Bruce Lee once when he was asked to describe Kungfu said “It is an art of fighting without fighting”. Similarly, “advocacy is an art of arguing without arguing”. The art of advocacy can be understood from the two very succinctly put paragraphs from a book written about a famous Queens Counsel Jeremy Hutchinson by Thomas Grant called “Jeremy Hutchinson’s Case Histories”. I am extracting the same hereunder: 

“Advocacy is the art of persuasive and attractive speech. Nowadays the student must attend many hours of ‘advocacy training’. Indeed the main remaining role of the Inns of Court now appears to be just that. The upholding of integrity, duty to the court, the overwhelming importance of preparation, mastering the law and the facts, can all be taught. But, as Lord Birkett once pointed out, how can one teach that skill that could win from the diarist John Aubrey – when speaking of Lord Chancellor Bacon – the comment: ‘It was the fear of all who heard him that he would make an end’, or from Pitt the Younger, when replying to an expression of surprise at the huge reputation of Charles James Fox: ‘Ah! But you have never been under the word of the magician.’ There lies the Art of Advocacy.

Like conversation or theatre, the essence of advocacy is the impression it makes at the moment it is given voice to the immediate audience to whom it is made. The words themselves and the meanings they are intended to convey are only half of the effect. Put fine words into the mouth of a poor advocate and those words can die on the tongue. Whereas a great advocate can conjure magic out of the proverbial laundry list.”

    What are the traits that make out good advocacy? I will try to capture them in bullet points.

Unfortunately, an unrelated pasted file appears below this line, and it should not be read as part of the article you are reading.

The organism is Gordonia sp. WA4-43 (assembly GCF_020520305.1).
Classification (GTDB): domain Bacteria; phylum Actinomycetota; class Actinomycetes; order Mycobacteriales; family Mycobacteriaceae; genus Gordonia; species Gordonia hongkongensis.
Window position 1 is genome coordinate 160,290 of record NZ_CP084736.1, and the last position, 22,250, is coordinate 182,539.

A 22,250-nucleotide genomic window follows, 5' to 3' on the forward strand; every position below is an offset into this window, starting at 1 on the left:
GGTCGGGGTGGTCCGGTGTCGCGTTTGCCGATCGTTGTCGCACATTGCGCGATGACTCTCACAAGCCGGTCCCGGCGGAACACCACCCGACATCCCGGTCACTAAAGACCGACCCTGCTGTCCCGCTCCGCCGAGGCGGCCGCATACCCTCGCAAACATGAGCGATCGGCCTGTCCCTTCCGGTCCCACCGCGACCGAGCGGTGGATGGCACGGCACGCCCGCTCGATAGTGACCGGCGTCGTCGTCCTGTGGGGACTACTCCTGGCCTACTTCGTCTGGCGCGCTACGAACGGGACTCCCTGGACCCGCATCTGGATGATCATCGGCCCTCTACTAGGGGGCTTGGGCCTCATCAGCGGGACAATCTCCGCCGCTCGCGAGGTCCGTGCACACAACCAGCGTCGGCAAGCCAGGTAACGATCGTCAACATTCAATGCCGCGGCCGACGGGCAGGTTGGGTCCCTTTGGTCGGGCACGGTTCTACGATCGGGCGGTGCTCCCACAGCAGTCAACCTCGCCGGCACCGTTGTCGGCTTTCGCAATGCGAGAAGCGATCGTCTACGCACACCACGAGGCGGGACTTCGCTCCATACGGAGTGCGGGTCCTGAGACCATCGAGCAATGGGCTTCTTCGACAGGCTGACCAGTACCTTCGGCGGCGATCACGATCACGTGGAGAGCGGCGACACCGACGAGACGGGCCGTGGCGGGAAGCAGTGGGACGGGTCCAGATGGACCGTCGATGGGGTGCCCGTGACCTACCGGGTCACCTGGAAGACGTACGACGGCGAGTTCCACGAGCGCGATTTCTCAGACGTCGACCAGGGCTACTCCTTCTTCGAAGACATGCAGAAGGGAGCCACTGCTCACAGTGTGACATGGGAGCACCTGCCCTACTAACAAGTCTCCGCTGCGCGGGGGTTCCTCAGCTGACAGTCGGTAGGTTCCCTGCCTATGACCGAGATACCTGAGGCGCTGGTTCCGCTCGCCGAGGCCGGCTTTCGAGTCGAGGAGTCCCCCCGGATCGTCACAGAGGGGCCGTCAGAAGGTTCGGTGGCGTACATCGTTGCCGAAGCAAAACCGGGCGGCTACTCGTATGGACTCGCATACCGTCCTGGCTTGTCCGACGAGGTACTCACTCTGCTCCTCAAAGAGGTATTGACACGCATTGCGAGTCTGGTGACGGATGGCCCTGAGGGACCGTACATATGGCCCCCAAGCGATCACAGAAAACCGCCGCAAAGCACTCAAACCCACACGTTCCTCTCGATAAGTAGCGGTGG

• Arguing does not mean getting argumentative. This personality trait is far from advocacy. If a judge forgets a lawyer’s face and his name, his voice and his gestures, and still remembers the arguments, which coming from that nameless Toga, won the case- that man is a great lawyer.

• What is seen in court is only 1/10th of what goes on in the office of an advocate. The court hall is only the last mile. The other 9/10th is assimilating facts, identifying and applying the appropriate law, anticipating what the other side is going to come up with and anticipating what the Bench might ask for.

• Lawyering and advocacy are two different aspects altogether. Lawyering is collection of facts, looking for law etc., How you put it before the Court is where advocacy comes in. Advocacy starts where lawyering ends.

• Fine oratory is only one part of an advocate’s skill. A man who adopts classroom tactics in Court, ostentatiously showing off his knowledge, burdening the court with unusual and erudite concepts, may well be a great jurist, but he is a poor psychologist and therefore an inferior lawyer. Advocacy comprises multifarious levels of skill.